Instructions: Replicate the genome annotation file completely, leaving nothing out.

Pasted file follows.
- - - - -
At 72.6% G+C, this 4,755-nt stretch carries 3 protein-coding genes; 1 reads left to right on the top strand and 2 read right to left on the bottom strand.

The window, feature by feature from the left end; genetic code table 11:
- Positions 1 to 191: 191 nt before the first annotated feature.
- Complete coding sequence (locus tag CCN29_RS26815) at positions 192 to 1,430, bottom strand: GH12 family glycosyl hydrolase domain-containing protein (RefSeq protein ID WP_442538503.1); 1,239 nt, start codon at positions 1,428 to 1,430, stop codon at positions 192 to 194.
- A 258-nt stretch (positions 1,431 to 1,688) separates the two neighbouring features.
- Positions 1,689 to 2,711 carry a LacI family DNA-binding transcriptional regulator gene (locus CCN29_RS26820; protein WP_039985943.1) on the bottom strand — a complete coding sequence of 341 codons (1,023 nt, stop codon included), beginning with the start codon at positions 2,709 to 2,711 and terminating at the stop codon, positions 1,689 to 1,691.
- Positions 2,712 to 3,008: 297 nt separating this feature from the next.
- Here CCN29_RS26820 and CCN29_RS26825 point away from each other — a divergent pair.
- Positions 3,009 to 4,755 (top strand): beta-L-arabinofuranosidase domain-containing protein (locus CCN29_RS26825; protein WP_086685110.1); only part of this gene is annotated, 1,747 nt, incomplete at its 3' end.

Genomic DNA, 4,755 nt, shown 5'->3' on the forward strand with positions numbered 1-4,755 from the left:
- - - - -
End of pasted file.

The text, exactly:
At 72.6% G+C, this 4,755-nt stretch carries 3 protein-coding genes; 1 reads left to right on the top strand and 2 read right to left on the bottom strand.

The window, feature by feature from the left end; genetic code table 11:
- Positions 1 to 191: 191 nt before the first annotated feature.
- Complete coding sequence (locus tag CCN29_RS26815) at positions 192 to 1,430, bottom strand: GH12 family glycosyl hydrolase domain-containing protein (RefSeq protein ID WP_442538503.1); 1,239 nt, start codon at positions 1,428 to 1,430, stop codon at positions 192 to 194.
- A 258-nt stretch (positions 1,431 to 1,688) separates the two neighbouring features.
- Positions 1,689 to 2,711 carry a LacI family DNA-binding transcriptional regulator gene (locus CCN29_RS26820; protein WP_039985943.1) on the bottom strand — a complete coding sequence of 341 codons (1,023 nt, stop codon included), beginning with the start codon at positions 2,709 to 2,711 and terminating at the stop codon, positions 1,689 to 1,691.
- Positions 2,712 to 3,008: 297 nt separating this feature from the next.
- Here CCN29_RS26820 and CCN29_RS26825 point away from each other — a divergent pair.
- Positions 3,009 to 4,755 (top strand): beta-L-arabinofuranosidase domain-containing protein (locus CCN29_RS26825; protein WP_086685110.1); only part of this gene is annotated, 1,747 nt, incomplete at its 3' end.

Genomic DNA, 4,755 nt, shown 5'->3' on the forward strand with positions numbered 1-4,755 from the left: